working hard

Mon Mar 3 17:17:26 EST 1997

I have just gotten around to reading this thread, so pardon any oversights...

Being a post-qualifying exams (3rd year) grad student, I expect to have some
weeks (months) where I'm going like a bat out of hell, as fast as my little
yeast will grow, in order to get the data (or whatever) I need/want. It's part
of the territory. I did agree with one of the previous posts (sorry I can't
remember who!) that you learn to become more efficient at planning your
experiments as you go through grad school. I can do MANY more things in one day
than I could have when I started here. I think that's part of the process.
Learning to juggle classes, lectures, papers, research, teaching, family, and
relationships comes along with grad school. I'm expecting it to be worse as a
postdoc and just a tiny bit better when (and if!) I'm in charge of my own lab. I
hope I'll be pleasantly surprized - but I'm not holding my breath. 

As to whether it has to be this way, I know that yeast/gels/preps don't wear
watches, don't care if you have to go to your son's game, don't care if it's
your wedding anniversary and you're late for dinner at the Rainbow Room. I guess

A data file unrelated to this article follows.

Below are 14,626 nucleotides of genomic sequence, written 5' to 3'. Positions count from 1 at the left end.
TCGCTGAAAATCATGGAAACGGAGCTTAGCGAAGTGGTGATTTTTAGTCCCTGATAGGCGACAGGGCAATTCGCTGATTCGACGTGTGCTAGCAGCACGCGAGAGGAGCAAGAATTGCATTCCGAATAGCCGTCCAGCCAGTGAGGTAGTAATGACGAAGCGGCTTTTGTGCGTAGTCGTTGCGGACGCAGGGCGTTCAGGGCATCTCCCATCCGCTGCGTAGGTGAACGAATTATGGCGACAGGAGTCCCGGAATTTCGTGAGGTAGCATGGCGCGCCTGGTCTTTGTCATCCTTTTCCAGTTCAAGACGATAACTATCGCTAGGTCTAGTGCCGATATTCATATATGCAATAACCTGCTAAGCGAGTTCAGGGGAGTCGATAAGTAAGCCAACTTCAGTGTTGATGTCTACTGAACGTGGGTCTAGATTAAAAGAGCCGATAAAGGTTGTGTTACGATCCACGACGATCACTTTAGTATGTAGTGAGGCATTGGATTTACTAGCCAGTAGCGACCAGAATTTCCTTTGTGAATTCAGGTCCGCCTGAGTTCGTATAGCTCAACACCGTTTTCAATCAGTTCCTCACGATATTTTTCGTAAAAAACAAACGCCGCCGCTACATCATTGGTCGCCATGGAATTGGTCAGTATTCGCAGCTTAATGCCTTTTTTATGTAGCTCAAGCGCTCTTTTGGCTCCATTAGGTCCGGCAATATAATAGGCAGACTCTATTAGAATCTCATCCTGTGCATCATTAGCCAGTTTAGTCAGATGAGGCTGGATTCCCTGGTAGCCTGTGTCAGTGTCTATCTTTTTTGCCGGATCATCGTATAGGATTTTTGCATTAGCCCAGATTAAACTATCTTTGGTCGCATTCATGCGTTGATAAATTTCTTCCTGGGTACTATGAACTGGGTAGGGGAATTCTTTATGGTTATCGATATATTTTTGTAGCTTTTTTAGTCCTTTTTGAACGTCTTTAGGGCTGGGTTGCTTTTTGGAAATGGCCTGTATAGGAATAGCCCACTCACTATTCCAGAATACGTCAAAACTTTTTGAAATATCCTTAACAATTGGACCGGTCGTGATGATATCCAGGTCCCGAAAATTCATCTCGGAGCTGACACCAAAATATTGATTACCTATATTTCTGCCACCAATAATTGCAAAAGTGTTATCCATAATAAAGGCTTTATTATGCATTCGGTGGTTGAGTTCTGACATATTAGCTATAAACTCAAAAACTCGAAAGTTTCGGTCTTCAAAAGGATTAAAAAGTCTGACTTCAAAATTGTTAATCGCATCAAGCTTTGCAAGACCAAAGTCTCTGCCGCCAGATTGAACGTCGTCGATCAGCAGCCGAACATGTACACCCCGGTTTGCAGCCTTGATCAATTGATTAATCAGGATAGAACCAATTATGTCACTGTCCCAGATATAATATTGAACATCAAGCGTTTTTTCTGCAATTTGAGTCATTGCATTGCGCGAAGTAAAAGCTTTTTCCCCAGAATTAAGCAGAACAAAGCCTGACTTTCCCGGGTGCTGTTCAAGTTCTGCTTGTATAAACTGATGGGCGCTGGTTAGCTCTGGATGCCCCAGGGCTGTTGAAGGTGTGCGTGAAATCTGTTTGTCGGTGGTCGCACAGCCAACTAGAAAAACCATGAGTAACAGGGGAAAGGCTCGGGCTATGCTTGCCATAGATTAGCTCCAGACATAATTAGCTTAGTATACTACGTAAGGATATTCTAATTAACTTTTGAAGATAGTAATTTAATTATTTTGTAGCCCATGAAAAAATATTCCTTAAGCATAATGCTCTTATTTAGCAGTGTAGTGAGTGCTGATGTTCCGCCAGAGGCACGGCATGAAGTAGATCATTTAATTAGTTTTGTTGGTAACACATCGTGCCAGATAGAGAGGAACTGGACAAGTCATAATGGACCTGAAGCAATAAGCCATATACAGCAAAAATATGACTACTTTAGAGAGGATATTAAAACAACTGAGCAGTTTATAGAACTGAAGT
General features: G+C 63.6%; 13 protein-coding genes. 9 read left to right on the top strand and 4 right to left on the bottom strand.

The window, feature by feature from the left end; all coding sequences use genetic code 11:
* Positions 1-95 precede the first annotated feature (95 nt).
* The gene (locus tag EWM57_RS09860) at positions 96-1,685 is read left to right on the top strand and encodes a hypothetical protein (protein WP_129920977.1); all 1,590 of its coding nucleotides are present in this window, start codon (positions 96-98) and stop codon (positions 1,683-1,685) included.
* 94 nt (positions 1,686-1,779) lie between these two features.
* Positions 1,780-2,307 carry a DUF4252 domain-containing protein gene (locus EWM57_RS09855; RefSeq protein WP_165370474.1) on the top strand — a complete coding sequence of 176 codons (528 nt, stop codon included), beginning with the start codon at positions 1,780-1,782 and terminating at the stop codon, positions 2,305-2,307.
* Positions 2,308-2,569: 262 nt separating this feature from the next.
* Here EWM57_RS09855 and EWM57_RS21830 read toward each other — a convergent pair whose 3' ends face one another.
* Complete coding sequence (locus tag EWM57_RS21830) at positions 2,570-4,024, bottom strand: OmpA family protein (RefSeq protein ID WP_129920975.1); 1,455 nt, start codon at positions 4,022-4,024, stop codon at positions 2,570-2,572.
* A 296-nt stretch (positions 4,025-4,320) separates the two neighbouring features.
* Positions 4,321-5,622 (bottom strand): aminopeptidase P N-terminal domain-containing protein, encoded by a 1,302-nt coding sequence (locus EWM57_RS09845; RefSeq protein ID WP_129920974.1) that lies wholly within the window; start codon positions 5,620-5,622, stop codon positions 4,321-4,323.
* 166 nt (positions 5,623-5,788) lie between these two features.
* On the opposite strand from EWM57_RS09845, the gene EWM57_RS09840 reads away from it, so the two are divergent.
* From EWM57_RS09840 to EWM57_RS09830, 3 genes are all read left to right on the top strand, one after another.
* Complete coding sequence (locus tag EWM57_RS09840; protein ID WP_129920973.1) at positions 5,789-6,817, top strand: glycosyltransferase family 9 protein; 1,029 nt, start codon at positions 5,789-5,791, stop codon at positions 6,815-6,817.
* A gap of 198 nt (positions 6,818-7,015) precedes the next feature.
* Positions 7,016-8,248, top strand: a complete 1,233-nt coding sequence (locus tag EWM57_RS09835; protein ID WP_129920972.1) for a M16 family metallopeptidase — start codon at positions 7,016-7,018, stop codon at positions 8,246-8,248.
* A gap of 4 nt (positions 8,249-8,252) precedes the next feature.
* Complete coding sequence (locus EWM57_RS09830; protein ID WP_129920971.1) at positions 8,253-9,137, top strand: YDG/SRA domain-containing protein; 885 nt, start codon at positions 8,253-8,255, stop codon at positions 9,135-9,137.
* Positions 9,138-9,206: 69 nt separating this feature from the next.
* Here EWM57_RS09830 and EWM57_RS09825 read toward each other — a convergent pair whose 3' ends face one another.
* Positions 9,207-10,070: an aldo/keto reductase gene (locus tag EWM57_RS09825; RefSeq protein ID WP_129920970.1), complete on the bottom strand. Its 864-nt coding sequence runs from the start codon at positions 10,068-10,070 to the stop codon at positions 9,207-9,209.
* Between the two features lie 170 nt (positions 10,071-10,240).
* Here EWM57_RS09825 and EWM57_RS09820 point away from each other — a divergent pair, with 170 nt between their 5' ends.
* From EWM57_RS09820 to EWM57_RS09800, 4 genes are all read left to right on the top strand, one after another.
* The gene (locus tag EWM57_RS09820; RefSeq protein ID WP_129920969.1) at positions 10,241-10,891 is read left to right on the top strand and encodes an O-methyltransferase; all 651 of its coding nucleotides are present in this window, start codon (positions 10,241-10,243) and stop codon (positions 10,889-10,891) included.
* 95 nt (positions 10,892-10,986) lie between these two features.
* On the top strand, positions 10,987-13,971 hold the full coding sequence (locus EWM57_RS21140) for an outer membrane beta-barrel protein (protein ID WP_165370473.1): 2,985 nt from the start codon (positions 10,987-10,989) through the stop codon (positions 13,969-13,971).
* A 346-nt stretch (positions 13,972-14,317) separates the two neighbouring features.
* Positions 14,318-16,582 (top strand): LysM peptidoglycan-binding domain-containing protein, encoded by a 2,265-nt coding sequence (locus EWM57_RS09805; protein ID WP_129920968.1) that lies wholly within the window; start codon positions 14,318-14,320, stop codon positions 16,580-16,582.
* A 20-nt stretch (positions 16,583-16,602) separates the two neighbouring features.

you learn to build the down time that you need into your experiments. You learn
to not try and 'help the cells divide' in order to get/stay ahead. Many times
the more hours worked -> really silly experimental oversights => more time to
correct the oops'es!

Science will never be a 9-to-5 job. Being a P.I. or a grad student or a postdoc,
you've agreed to that 'lifestyle.' But you (as the all-hours person) have to
work w/ and around techs and others (administration, etc) who do by necessity
have a more rigorously structured week. Most techs I know work 'overtime hours'
because they are genuinely interested in seeing the results - not because they
are forced to do so. Maybe that's the exception to the rule, I don't know. This
is probably why industry is appealing to lots of people. From where I am now, it
seems like a middle ground. I may not personally view it that way later, but it
has been a happy  medium for many Ph.D.'s I know.

My college mentor told me that a good experiment - or _any_ result - almost
never leads to less work. My fiancee is tired of hearing me repeat this every
time I have to go to the lab on Sundays after I say "I got this _great_ result
today", but he knows it's true. Family is easier to deal w/ if they have an
understanding of what the constraints your job is up front - reguardless of
whether you're a grad student, PI, tech, or postdoc. 

I'm going home - while my cells grow. I'm taking work with me of course!


Robyn Temple
SUNY HSC at Brooklyn

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